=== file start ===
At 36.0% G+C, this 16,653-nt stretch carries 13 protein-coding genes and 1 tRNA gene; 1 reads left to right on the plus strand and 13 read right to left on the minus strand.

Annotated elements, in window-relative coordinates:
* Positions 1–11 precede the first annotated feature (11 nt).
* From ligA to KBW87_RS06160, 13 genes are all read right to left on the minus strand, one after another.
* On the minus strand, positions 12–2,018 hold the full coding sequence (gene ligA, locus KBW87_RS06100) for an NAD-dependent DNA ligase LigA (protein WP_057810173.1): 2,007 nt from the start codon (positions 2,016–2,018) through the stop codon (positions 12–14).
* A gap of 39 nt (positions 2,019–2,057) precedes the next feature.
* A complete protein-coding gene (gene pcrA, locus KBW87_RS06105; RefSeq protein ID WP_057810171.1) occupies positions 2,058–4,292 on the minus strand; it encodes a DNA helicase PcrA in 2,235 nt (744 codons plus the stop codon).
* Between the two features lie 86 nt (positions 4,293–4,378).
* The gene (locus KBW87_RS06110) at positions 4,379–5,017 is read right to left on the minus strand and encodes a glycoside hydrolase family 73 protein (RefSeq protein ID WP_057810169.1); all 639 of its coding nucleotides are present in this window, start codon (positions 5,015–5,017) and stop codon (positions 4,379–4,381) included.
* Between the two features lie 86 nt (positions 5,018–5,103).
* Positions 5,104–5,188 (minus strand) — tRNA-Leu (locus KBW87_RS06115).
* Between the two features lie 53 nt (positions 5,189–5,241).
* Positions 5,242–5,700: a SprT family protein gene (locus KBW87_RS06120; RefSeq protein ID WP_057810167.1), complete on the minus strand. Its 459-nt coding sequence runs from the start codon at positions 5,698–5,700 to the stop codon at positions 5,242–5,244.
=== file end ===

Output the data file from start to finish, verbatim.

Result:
At 36.0% G+C, this 16,653-nt stretch carries 13 protein-coding genes and 1 tRNA gene; 1 reads left to right on the plus strand and 13 read right to left on the minus strand.

Annotated elements, in window-relative coordinates:
* Positions 1–11 precede the first annotated feature (11 nt).
* From ligA to KBW87_RS06160, 13 genes are all read right to left on the minus strand, one after another.
* On the minus strand, positions 12–2,018 hold the full coding sequence (gene ligA, locus KBW87_RS06100) for an NAD-dependent DNA ligase LigA (protein WP_057810173.1): 2,007 nt from the start codon (positions 2,016–2,018) through the stop codon (positions 12–14).
* A gap of 39 nt (positions 2,019–2,057) precedes the next feature.
* A complete protein-coding gene (gene pcrA, locus KBW87_RS06105; RefSeq protein ID WP_057810171.1) occupies positions 2,058–4,292 on the minus strand; it encodes a DNA helicase PcrA in 2,235 nt (744 codons plus the stop codon).
* Between the two features lie 86 nt (positions 4,293–4,378).
* The gene (locus KBW87_RS06110) at positions 4,379–5,017 is read right to left on the minus strand and encodes a glycoside hydrolase family 73 protein (RefSeq protein ID WP_057810169.1); all 639 of its coding nucleotides are present in this window, start codon (positions 5,015–5,017) and stop codon (positions 4,379–4,381) included.
* Between the two features lie 86 nt (positions 5,018–5,103).
* Positions 5,104–5,188 (minus strand) — tRNA-Leu (locus KBW87_RS06115).
* Between the two features lie 53 nt (positions 5,189–5,241).
* Positions 5,242–5,700: a SprT family protein gene (locus KBW87_RS06120; RefSeq protein ID WP_057810167.1), complete on the minus strand. Its 459-nt coding sequence runs from the start codon at positions 5,698–5,700 to the stop codon at positions 5,242–5,244.